Anyhow, with the end of Roman occupation, the amphitheatre fell out of use and its wooden seats and other structures have long since rotted away. What remains, though, is the earthworks that formed the amphitheatre’s sides. These are now a scheduled ancient monument and the site as a whole has yielded a variety of Roman artefacts.

The site was not entirely abandoned, however. It’s known that in the Middle Ages, the site was enclosed by the Abbot of Cirencester for use as a rabbit warren (which presumably provided food for the Abbot and and his guests). And it's been locally known as the Bull Ring, which suggests some recollection of its use for bull-baiting.

Nowadays, it’s an unusually grassy mound surrounded by trees alongside the A429 Bristol Road which, for much of its length follows the route of – you guessed it – the Fosse Way. There’s simply no escaping those Romans, is there?

Find out more and apply


Location: Ashford, Kent

The job: "We're an ambitious local authority in the Garden of England, strategically located between London and the Channel Tunnel / Dover. We're the largest borough in Kent with two towns and numerous villages set within glorious countryside, 43 conservation areas, more than 3,000 listed buildings and two large areas of outstanding natural beauty. These factors, coupled with a range of exciting planning opportunities and challenges at our main town of Ashford, make the borough a great place to invest, live and work.

"We aim to ensure that these attractive qualities are protected from inappropriate development, and that the community has confidence in the planning system as they experience it. We have an effective proactive customer-focused enforcement team with good town planning problem-solving skills which is vital to achieving that aim.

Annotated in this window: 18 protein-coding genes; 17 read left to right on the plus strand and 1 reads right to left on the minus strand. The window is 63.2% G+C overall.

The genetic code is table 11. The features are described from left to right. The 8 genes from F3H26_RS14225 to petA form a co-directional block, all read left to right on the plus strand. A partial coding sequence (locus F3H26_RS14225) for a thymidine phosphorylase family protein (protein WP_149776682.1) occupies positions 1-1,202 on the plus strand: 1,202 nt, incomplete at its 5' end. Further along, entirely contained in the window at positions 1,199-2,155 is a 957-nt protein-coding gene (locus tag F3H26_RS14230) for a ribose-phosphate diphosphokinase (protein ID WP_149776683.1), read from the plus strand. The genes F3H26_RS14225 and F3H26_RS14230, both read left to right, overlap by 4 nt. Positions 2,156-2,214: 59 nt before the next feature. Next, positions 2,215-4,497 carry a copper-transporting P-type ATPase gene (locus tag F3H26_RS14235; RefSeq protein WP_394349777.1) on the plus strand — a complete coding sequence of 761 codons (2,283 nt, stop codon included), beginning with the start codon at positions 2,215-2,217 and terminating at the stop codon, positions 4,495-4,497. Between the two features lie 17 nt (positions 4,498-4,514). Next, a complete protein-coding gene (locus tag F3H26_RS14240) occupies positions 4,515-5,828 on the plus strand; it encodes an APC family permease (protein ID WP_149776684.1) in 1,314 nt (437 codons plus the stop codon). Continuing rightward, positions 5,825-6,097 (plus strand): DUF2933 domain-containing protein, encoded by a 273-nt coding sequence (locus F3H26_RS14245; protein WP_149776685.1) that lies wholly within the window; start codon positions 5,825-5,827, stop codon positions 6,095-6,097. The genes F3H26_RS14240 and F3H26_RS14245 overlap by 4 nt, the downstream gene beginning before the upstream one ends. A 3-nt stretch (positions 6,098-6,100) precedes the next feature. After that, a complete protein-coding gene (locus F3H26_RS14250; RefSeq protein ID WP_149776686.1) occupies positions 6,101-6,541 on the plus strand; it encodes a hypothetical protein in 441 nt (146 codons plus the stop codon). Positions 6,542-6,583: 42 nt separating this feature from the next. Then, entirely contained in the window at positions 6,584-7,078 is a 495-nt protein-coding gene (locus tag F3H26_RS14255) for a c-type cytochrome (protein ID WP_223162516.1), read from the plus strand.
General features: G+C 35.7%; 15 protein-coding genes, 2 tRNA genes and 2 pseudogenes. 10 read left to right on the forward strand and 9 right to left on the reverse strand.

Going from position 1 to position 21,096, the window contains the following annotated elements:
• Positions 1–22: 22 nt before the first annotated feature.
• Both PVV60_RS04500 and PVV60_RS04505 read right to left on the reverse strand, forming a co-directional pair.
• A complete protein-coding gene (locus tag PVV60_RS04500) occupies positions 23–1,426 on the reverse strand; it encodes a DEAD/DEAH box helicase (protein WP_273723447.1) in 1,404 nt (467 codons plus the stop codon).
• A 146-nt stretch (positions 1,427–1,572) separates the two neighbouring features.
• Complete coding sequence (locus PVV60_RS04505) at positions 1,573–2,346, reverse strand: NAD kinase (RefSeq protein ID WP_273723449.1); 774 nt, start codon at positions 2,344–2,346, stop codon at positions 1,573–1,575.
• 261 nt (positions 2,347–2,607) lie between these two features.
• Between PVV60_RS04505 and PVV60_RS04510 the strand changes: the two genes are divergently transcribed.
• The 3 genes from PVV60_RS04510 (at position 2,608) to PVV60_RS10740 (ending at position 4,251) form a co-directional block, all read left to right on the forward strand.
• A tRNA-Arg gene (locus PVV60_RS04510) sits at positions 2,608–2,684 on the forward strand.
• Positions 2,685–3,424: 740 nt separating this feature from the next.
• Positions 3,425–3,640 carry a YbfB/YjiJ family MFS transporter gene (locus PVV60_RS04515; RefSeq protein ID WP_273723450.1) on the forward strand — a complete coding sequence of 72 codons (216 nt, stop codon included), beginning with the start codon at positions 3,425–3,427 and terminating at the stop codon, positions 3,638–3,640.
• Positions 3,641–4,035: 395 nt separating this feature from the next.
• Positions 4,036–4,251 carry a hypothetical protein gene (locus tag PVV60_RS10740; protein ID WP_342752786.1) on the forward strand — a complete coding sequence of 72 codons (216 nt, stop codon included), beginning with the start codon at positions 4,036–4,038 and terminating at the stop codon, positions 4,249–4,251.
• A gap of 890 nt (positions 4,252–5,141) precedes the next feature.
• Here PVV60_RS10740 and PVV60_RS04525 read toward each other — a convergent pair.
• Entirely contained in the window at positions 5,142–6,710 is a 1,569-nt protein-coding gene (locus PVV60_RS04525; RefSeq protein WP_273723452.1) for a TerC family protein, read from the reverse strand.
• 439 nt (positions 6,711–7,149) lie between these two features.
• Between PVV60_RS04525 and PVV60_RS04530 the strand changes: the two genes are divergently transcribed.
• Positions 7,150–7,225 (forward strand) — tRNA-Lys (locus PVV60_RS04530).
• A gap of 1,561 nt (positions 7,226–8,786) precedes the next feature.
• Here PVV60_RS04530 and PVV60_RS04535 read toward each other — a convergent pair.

"The planning enforcement team covers the entire borough. The team reviews planning records, investigates matters on-site according to their priority against our adopted local enforcement plan, seeks to understand local community sensitivities and concerns, prepares reports and recommendations setting out the most effective action to remedy breaches of control, monitors compliance with agreed actions and, if formal enforcement is unavoidable, works with legal colleagues in a timely manner to take forward that action and deal with any appeals that arise.

"This role would suit someone already with some experience of operating within a legal framework and knowledge of the planning system. The post is career graded so that a successful applicant wishing to achieve a Royal Town Planning Institute planning qualification through the successful completion of external training which would be funded by the Council has the scope to progress further within the salary range."